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Examine the argument that 'I' will survive death in some form

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Katie Barfoot 12/11/2002 Examine the argument that 'I' will survive death in some form There are three main types of afterlife in which the religious may believe: the survival of the 'soul,' a notion adhered to by many philosophers and theologians; the 'resurrection of the body,' and finally, reincarnation. The latter is an idea supported by both Hinduism and Sikhism, but rejected by Christianity. It is debatable as to which type, if any, exists. John Locke tells the story of a cobbler and a prince, who woke up one day in each others bodies, to illustrate the problems associated with belief in continued 'personal' existence after death. He describes how, whilst the prince demanded to be returned to the palace, the cobbler was eager to explain that he did not know how he had come to be in the prince's home. However, considering that each man had the appearance of the other, people did not understand their concerns. This example focuses on the problem as to what constitutes a person; does the body or the mind give a person their identity? ...read more.


This account is more plausible to the theist than that of Flew, in that it accepts the notion of eternal life, thus appears to fit, at least initially, with the teaching of the Bible. However, it clearly does not cohere with the doctrine of the Resurrection. Christians who hold that Jesus' resurrection was literal may reject the dualist theory as invalid. This is assuming, of course, that Jesus was truly human, for we must realise that God and Jesus are one and in any case, it is important to reiterate the fact that the Bible emphasises God's omnipotence and the reality of miracles. Many arguments have been presented in opposition to the literality of the Resurrection. In fact, the ex - Bishop of Durham - David Jenkins - claimed that Jesus' resurrection is meant to be interpreted as a symbol of myth. Firstly, it has been asserted that Jesus did not die on the Cross, hence the reality being an act of resuscitation, not resurrection. It is highly unlikely, however, that such is the case, if accounts of Jesus' beating are accurate; he was beaten thirty - nine times before being placed on the Cross, the maximum possible under Roman law. ...read more.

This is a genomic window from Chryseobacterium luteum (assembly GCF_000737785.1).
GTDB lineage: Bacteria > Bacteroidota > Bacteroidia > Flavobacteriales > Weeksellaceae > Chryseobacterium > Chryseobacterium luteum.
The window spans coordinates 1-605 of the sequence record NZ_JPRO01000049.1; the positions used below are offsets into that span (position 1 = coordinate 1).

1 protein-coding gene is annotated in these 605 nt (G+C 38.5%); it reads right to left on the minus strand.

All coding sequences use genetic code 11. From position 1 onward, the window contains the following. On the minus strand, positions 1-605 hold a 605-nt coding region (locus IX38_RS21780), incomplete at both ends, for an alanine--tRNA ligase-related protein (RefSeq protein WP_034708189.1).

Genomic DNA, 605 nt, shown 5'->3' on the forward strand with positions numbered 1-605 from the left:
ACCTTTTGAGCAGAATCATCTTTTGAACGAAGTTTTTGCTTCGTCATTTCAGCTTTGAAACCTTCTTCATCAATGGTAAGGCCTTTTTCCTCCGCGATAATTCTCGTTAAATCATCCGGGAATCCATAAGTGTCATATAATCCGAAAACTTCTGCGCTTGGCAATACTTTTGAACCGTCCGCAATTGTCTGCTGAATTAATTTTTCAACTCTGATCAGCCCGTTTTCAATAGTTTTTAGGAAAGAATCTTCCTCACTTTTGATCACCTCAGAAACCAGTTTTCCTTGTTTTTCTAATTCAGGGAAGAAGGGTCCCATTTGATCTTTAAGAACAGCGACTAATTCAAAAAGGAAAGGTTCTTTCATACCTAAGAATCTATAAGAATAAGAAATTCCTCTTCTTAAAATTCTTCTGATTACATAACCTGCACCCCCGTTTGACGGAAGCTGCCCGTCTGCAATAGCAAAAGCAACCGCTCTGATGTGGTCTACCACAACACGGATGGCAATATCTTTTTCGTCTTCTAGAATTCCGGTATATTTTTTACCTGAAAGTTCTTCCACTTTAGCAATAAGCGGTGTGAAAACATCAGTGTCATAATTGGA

Nevertheless, if people truly believed that He was the son of God, then the prospect does not seem wholly unlikely. The final case cited in opposition to the Resurrection asserts that Jesus and the disciples' intention were to deceive, with the motive of fulfilling a prophecy. The theory is improbable, because Jesus' actions would have contradicted his teaching. In light of the disciples' persecution, it seems safe to assume that they truly believed in Jesus' resurrection - or is it? It may be that the disciples considered Jesus' message to be important enough to preach a lie, regardless of consequences. St. Paul states that to say that 'there is no resurrection of the dead' is to render the gospel 'null and void,' whilst in the Apostle's Creed Christians profess belief in 'the resurrection of the body, and the life everlasting.' John Hick's theory complies with the Christian doctrine, for he attempts to demonstrate that the resurrection of the body is logically possible. Since God is by definition omnipotent, Hick maintains that it would be feasible for God to create an exact replica of a human being, complete with memories and characteristics, which could be identified as the same person as he who had died. This theory clearly contradicts that of Flew. ...read more.

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